Australian research from the 1990s has emerged as key evidence in the debate about same-sex parenting.
The constant refrain from supporters has been that there is no difference in outcomes for children in traditional marriages or same-sex couples. In 2010 Judge Vaughn Walker struck down a voter-approved constitutional referendum in California, partly because he found no sociological evidence of a difference. He put the conventional wisdom in a nutshell:
“Children raised by gay or lesbian parents are as likely as children raised by heterosexual parents to be healthy, successful and well-adjusted. The research supporting this conclusion is accepted beyond serious debate in the field of developmental psychology.”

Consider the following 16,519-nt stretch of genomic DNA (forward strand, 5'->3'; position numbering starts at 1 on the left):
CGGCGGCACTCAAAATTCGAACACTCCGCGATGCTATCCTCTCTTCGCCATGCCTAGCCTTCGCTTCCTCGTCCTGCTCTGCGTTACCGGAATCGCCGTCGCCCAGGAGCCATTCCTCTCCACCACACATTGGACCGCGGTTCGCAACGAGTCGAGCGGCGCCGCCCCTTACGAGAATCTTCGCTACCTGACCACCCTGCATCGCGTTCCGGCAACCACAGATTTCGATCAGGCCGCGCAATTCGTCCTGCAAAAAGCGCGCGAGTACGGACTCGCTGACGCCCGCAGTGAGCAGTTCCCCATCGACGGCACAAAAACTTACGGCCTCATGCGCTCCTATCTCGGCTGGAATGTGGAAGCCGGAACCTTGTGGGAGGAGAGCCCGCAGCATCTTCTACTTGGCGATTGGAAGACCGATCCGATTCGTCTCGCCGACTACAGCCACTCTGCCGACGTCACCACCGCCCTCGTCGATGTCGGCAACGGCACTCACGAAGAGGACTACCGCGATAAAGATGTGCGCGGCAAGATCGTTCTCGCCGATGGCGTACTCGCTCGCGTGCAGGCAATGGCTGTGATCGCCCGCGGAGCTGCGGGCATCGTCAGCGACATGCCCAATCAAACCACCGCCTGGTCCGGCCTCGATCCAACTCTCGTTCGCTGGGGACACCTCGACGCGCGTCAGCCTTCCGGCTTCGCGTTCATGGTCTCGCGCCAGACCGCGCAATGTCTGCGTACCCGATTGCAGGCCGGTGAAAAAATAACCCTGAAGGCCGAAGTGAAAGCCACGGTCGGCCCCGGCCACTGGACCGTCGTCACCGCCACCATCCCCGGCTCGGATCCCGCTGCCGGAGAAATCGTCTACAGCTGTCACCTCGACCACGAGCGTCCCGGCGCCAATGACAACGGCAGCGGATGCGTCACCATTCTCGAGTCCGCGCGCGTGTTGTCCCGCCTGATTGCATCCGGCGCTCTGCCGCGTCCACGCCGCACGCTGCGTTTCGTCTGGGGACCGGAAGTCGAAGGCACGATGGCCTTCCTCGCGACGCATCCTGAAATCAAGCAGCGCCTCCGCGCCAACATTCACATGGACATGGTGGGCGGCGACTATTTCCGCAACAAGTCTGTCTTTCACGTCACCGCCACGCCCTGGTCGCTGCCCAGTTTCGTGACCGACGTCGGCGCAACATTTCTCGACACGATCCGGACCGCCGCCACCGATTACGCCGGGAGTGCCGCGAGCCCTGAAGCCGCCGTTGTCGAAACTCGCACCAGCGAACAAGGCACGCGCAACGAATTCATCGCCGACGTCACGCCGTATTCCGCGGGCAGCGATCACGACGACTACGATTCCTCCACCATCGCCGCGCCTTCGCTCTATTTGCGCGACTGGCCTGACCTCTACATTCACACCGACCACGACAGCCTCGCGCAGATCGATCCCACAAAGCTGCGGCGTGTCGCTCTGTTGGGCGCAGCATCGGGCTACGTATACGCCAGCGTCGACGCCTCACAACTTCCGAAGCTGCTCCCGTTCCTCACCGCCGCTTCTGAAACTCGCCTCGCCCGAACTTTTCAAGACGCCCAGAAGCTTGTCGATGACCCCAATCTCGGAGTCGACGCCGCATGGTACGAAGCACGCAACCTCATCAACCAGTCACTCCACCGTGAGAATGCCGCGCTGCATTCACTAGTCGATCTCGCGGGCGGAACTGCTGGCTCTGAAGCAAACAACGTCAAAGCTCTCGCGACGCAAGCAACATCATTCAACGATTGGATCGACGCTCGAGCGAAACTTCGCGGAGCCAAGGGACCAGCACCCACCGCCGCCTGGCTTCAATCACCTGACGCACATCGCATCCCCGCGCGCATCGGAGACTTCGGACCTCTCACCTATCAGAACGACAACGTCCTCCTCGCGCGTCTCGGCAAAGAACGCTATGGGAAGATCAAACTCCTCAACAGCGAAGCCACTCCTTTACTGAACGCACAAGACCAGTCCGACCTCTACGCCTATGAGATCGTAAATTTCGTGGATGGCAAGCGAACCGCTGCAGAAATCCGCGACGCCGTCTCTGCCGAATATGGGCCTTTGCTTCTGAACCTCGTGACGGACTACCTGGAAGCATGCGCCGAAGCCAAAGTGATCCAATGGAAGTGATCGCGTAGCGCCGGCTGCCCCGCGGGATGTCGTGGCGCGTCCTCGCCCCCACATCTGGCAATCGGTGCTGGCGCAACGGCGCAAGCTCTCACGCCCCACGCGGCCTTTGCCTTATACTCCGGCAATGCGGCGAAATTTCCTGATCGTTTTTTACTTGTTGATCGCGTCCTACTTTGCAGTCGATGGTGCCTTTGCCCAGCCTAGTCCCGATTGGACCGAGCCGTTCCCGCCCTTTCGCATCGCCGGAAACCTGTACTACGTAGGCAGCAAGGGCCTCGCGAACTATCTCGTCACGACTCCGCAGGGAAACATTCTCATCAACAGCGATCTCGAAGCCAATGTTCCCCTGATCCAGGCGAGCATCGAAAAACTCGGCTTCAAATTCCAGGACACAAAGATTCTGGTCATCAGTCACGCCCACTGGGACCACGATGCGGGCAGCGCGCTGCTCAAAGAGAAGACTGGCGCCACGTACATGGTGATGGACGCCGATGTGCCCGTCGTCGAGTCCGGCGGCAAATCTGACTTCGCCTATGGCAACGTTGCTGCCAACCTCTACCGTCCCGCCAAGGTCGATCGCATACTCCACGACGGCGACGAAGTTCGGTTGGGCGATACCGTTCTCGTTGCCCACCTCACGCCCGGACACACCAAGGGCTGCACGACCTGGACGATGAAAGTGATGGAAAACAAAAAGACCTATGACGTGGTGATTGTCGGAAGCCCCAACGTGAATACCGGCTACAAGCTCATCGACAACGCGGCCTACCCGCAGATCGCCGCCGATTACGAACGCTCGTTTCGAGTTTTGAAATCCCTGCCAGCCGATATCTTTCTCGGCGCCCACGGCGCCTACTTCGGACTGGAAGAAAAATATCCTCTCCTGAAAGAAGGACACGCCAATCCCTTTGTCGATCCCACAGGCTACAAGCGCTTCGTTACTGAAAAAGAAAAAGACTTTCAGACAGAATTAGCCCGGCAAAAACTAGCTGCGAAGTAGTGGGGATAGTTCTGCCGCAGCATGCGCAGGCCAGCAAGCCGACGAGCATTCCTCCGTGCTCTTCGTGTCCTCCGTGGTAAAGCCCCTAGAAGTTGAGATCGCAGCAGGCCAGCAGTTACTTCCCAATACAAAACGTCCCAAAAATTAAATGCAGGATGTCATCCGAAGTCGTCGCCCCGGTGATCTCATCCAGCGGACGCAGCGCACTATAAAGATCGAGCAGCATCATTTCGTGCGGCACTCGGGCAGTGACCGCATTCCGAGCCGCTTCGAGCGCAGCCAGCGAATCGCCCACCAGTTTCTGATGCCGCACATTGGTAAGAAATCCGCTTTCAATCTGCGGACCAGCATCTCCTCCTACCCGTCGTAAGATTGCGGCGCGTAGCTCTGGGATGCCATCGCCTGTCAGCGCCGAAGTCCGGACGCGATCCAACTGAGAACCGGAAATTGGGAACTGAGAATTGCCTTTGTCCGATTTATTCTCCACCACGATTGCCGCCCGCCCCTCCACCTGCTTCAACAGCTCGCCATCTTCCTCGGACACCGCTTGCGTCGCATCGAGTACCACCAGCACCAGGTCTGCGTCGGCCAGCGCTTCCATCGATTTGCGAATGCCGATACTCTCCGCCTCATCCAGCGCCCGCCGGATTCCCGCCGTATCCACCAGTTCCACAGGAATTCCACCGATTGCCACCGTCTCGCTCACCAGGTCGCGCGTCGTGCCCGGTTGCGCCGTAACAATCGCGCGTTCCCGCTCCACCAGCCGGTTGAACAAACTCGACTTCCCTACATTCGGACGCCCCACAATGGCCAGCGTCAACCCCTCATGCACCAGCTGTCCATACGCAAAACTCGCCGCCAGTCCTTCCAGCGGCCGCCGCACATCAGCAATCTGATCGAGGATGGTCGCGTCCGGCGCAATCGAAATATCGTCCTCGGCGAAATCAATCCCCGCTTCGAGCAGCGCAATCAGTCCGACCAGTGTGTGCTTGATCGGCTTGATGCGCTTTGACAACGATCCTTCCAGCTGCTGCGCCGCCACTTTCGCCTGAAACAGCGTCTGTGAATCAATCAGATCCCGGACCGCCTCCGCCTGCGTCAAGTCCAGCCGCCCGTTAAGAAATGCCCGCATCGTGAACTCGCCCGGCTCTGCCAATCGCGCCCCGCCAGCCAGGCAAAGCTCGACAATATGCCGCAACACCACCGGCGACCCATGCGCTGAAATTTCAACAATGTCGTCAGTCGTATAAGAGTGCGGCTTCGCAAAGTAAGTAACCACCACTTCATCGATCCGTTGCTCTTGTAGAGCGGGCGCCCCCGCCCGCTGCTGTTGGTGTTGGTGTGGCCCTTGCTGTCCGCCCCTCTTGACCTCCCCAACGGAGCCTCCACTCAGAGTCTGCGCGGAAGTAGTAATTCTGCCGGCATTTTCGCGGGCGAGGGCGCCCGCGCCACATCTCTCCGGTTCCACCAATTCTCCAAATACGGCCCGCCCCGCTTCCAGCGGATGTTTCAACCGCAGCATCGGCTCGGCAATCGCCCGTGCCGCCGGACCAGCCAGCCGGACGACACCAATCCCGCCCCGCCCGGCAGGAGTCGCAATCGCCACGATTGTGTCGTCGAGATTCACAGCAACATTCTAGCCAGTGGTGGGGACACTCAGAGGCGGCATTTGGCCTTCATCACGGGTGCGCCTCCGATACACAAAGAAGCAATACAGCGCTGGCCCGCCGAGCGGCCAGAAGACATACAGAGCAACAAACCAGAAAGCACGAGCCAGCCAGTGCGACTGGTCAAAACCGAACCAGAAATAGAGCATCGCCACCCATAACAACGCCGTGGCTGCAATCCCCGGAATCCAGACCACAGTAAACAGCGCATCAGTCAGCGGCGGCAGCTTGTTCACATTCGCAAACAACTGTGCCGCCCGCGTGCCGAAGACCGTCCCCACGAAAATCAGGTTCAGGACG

And a brief sponsored by the American Psychological Association (APA) in 2005 asserted baldly that “none of the published research suggests conclusions different from” the “no difference” hypothesis.
This is simply not true. There was a study. It showed disadvantage. And it was ignored. Why? Perhaps because it came from Australia, far from the bright lights of San Francisco or New York.
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